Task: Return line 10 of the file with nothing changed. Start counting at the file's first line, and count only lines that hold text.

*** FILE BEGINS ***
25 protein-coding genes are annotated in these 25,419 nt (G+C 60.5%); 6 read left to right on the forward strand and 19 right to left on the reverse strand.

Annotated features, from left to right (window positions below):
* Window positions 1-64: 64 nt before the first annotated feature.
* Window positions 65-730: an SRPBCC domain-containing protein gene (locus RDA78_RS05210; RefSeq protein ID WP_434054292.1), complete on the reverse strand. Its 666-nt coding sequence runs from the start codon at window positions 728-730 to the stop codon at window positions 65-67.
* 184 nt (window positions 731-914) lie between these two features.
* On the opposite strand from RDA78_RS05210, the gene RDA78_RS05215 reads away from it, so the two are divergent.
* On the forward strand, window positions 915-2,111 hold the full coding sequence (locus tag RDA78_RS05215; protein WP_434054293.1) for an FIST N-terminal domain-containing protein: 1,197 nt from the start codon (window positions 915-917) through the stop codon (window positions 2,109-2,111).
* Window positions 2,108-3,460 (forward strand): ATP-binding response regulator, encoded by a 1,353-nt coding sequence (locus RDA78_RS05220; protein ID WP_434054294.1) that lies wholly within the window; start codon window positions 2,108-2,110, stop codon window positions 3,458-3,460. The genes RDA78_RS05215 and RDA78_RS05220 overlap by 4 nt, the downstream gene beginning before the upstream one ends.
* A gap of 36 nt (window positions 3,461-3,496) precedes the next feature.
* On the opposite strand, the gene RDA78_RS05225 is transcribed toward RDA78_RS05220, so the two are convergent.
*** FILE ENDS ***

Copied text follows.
* On the opposite strand, the gene RDA78_RS05225 is transcribed toward RDA78_RS05220, so the two are convergent.